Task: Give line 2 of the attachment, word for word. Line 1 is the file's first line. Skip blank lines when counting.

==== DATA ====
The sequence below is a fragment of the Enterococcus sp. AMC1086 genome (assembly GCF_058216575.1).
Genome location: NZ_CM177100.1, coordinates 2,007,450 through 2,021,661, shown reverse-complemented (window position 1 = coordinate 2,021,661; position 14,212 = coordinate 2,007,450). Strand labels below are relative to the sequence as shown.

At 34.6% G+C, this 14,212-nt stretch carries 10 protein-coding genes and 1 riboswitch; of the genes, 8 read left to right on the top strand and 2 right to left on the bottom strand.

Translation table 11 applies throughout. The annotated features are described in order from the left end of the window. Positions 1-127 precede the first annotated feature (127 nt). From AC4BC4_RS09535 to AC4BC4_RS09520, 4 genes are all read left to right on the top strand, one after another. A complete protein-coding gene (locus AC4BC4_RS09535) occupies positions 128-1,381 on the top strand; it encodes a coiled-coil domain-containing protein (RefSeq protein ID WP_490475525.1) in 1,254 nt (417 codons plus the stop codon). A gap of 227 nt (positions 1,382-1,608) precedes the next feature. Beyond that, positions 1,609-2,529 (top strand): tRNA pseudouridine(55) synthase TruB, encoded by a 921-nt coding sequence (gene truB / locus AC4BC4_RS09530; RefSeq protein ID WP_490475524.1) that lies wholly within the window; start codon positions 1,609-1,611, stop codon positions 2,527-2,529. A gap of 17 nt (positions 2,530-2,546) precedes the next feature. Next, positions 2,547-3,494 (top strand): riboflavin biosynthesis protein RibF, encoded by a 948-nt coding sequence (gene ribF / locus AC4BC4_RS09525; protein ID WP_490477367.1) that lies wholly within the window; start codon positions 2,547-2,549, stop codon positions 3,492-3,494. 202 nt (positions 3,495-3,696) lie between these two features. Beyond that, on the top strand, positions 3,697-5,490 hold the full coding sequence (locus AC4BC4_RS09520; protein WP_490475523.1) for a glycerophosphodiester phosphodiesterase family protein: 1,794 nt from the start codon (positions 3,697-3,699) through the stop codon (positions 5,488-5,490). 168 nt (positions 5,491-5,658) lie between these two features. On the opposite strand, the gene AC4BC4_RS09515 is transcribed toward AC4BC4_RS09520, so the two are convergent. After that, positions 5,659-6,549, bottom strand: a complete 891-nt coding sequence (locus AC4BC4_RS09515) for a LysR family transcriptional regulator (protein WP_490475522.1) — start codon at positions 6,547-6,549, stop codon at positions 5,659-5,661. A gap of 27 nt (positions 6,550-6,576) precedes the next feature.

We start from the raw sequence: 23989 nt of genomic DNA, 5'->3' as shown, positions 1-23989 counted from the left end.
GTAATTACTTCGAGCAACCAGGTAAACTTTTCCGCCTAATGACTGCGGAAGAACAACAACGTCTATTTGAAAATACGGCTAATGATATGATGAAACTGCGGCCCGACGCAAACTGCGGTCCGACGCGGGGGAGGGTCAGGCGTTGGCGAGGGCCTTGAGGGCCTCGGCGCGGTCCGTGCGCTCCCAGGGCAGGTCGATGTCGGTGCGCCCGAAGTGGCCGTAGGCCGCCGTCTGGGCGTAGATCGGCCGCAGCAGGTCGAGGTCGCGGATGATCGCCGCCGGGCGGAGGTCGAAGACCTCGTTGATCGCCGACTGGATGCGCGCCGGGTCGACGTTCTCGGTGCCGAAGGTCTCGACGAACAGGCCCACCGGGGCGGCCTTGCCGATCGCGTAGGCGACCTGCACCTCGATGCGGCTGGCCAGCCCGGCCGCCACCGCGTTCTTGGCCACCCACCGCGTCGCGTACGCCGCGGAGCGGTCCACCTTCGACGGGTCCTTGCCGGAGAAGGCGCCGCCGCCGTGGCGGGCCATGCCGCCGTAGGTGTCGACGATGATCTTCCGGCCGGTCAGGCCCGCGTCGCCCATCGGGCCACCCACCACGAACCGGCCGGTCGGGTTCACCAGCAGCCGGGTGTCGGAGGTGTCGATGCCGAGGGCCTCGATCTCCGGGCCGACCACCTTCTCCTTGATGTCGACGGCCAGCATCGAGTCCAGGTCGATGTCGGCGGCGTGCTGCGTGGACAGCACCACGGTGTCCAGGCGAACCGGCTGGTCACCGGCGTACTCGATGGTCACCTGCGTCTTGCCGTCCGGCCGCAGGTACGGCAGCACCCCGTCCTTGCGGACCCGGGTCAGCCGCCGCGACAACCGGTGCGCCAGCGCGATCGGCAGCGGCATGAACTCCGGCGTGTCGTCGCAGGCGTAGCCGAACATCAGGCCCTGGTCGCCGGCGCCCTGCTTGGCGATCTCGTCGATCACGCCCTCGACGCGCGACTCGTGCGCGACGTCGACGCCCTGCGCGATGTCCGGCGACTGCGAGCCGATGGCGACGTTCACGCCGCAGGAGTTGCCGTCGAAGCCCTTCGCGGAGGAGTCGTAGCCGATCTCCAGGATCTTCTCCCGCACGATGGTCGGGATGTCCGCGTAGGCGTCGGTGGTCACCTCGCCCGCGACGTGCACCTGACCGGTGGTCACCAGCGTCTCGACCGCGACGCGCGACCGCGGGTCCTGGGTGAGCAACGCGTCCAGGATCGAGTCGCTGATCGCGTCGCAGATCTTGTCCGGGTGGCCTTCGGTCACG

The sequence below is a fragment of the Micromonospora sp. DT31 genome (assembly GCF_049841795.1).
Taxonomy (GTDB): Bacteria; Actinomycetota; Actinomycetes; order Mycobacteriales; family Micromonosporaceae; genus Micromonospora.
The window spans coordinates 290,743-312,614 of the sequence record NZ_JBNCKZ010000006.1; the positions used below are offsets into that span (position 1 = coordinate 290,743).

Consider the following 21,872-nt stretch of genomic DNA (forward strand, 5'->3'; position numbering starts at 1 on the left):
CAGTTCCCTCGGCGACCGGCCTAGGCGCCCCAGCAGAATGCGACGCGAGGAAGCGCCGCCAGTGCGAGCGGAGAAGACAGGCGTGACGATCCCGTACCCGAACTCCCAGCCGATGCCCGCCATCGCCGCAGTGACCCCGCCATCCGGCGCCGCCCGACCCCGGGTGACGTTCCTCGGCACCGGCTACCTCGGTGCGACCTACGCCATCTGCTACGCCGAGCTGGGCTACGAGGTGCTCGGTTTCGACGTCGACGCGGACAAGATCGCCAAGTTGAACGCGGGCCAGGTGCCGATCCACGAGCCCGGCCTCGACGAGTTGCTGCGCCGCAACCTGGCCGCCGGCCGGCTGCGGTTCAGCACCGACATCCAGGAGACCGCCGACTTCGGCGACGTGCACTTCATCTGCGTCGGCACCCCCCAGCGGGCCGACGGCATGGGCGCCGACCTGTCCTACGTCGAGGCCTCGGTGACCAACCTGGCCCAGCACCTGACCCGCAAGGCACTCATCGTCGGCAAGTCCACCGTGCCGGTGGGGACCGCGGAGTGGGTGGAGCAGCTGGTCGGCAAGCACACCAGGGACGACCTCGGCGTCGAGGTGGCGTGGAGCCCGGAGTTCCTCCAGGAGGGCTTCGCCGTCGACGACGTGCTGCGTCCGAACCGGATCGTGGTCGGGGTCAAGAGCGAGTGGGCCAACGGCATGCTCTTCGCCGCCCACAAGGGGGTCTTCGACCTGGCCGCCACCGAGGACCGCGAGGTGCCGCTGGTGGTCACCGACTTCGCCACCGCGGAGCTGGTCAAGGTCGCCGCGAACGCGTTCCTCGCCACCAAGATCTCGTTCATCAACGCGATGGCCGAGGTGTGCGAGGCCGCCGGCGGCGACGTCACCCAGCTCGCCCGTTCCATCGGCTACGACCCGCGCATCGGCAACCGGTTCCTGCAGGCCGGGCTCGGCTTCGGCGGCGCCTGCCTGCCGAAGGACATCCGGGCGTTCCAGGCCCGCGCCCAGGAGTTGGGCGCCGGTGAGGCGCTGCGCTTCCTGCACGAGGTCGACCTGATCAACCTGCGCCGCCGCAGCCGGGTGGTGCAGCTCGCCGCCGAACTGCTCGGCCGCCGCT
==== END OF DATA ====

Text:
Genome location: NZ_CM177100.1, coordinates 2,007,450 through 2,021,661, shown reverse-complemented (window position 1 = coordinate 2,021,661; position 14,212 = coordinate 2,007,450). Strand labels below are relative to the sequence as shown.